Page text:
Teacher Wars and Teaching Machines

Teacher Wars and Teaching Machines

A book review of Dana Goldstein's new book Teacher Wars: A History of America's Most Embattled Profession. I'm really interested in how Goldstein's history can be layered with what I'm working on with Teaching Machines. If, as Goldstein argues, teachers have always been under attack, how can we read the push to develop education technologies? It seems to raise the stakes politically. [...]

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Hack Education Weekly News: LAUSD, iPads, and Grenade Launchers

Hack Education Weekly News: LAUSD, iPads, and Grenade Launchers

In this week's education-related news: AIR releases a report on LAUSD's iPad project. And LOL. It's pretty bad. Only one teacher reported using the Pearson curriculum, which is costing the district $200 per iPad. Pro tip for districts wanting to do one-to-one initiatives. Do everything that LAUSD has done -- except the exact opposite. In other news: MOOCs were a big deal this week. Not sure why. Microsoft confirmed its acquisition of Mojang, maker of Minecraft. And Mojang founder "Notch" promptly quit. But he's a billionaire now, so hey. What do we think the odds are of Microsoft completing screwing up the education versions of Minecraft? Wait. Don't answer that. [...]

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Hack Education Weekly News: Apple's Smartwatch (and What It Says about Ed-Tech Bloggers)

Hack Education Weekly News: Apple's Smartwatch (and What It Says about Ed-Tech Bloggers)

It's time for the annual bullshittery of college rankings. The Pope doesn't launch a MOOC, darn it. UBC joins edX. edX focuses on high school students. Apple announces a smartwatch and education technology is changed forever - at least if you believe some of the things I've read in blogs this week. Microsoft might buy Minecraft. UIUC's Board of Trustees votes to terminate Steven Salaita's position, and the chill is felt everywhere. [...]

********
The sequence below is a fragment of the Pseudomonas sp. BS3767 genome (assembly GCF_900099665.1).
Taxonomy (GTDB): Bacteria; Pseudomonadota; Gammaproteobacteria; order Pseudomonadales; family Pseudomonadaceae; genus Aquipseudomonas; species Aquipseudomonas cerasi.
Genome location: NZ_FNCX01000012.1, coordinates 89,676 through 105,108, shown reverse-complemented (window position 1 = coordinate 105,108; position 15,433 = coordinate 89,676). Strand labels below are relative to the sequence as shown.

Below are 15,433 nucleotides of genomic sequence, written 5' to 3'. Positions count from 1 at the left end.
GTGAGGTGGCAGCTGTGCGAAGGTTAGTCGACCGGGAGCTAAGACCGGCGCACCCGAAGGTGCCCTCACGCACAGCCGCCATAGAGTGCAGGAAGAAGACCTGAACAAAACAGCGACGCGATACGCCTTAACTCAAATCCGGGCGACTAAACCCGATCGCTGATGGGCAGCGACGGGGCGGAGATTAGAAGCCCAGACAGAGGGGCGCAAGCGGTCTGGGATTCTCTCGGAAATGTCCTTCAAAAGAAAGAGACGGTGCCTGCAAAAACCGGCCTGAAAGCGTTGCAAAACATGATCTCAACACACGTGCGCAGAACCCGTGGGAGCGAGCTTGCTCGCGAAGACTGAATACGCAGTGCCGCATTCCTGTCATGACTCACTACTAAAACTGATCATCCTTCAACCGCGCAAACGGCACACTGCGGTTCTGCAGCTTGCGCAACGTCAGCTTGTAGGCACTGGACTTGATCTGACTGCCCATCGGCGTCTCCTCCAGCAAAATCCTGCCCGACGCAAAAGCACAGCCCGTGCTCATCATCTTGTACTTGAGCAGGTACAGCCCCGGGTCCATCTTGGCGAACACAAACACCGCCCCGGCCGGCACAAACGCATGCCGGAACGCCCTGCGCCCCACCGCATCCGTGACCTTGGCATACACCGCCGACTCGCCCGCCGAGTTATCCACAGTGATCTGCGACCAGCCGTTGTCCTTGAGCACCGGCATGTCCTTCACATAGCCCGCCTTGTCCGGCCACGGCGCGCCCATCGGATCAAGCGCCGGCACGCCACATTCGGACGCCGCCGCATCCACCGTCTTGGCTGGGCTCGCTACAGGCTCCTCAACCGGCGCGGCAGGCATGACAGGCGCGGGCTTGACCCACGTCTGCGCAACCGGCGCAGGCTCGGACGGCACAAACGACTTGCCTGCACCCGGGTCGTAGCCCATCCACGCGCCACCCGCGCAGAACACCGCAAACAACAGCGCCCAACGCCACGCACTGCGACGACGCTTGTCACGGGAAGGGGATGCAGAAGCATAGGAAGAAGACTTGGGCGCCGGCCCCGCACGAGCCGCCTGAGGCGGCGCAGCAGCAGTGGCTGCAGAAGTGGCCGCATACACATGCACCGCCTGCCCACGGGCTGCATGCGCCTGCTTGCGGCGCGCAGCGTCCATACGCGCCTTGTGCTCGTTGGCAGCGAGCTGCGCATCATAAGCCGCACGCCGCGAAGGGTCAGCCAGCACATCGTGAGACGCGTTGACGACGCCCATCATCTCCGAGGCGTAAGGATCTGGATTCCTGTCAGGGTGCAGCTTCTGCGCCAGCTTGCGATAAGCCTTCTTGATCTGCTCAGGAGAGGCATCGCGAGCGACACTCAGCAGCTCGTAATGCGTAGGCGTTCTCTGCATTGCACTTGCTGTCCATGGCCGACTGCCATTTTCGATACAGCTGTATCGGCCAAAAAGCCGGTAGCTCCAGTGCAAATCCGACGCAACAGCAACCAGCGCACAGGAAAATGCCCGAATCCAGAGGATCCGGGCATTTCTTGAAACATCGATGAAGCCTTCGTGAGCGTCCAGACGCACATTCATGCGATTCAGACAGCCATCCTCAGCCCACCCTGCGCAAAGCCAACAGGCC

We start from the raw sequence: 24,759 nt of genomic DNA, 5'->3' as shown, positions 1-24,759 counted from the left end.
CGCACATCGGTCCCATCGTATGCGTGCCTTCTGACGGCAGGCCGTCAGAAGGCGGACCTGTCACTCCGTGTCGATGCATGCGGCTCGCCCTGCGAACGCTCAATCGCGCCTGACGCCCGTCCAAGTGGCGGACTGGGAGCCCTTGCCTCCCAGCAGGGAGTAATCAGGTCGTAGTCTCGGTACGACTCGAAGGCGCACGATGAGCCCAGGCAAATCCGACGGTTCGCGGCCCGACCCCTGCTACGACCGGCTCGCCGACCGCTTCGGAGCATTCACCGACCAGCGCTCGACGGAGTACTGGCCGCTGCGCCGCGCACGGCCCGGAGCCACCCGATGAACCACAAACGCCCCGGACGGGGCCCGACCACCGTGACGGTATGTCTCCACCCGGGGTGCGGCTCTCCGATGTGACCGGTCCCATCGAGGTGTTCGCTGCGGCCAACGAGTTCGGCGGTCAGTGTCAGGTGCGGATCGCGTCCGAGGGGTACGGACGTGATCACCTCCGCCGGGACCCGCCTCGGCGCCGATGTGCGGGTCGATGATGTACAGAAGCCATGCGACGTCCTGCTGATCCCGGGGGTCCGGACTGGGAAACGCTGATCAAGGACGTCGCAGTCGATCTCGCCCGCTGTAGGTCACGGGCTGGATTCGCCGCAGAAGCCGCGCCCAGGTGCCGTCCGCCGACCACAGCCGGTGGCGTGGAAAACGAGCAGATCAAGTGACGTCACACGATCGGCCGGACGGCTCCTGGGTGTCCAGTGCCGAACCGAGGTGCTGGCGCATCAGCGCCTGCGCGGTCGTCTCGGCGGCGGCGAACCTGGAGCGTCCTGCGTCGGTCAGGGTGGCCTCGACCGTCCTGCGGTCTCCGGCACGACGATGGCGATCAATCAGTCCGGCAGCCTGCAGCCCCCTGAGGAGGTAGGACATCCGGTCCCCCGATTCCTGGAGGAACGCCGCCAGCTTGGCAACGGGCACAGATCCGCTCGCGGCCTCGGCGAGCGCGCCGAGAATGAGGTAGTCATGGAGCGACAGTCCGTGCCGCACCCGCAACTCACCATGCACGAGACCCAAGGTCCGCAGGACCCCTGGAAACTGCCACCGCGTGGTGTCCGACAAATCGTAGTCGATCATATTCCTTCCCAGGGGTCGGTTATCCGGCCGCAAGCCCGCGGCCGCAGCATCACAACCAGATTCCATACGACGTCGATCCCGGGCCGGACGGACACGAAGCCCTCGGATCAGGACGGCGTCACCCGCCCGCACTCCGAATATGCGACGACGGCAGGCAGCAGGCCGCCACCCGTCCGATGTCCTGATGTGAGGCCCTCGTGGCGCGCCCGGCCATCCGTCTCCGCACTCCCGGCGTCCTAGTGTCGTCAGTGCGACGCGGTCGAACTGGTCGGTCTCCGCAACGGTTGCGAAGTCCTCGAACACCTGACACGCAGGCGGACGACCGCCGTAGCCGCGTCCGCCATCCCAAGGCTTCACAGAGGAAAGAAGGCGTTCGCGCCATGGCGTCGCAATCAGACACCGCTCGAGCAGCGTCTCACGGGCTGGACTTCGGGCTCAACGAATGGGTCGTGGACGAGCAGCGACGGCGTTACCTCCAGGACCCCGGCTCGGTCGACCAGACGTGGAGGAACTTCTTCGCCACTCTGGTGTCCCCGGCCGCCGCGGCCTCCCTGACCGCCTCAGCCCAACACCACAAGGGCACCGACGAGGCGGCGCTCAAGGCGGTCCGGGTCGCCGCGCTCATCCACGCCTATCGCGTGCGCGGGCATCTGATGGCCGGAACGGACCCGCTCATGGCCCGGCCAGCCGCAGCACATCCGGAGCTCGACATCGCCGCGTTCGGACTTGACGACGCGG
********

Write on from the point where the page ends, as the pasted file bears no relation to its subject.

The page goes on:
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Teaching Machines: A Brief History of

Teaching Machines: A Brief History of "Teaching at Scale" #t509Massive

Here are the notes and the slides from my talk today with Justin Reich's class "The Future of Learning at Scale," a HGSE class. Between the jetlag (I got home from England late last night) and the fact that I've got way more to say about teaching machines than can fit into a 20 minutes talk... well... yeah... It was really interesting to see the responses to the talk on Twitter. I've included a Storify of some of those as well. [...]

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Hack Education Weekly News: Coursera and Ed-Tech Data Security

Hack Education Weekly News: Coursera and Ed-Tech Data Security

I'm on the road, out of the country this week, which makes keeping up on all the education news pretty tough. This feels like only a very partial list of all that happened. What happened: Coursera and data vulnerabilities; changes to the GED; Pearson versus UT professor; civility versus MIT professor; sports team awfulness; Jerry Brown appeals the Vergara ruling; 4000 Starbucks employees apply to ASU; college-branded Jell-O shots; and so much more. [...]

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Beyond the LMS

Beyond the LMS

I gave a talk today at lunch at Newcastle University. The talk was sponsored by NUTELA - not the hazelnut and chocolate spread folks, the Newcastle University Technology Enhanced Learning Advocates. I know Newcastle is one of the universities doing some very interesting work with FutureLearn and so I wanted to talk about some of my fears that MOOCs will simply be the latest version of the LMS (the VLE). How do we move beyond the VLE, beyond the LMS to embrace the Web for teaching and learning. That is, I would argue, what the "open" in MOOC should gesture towards. [...]

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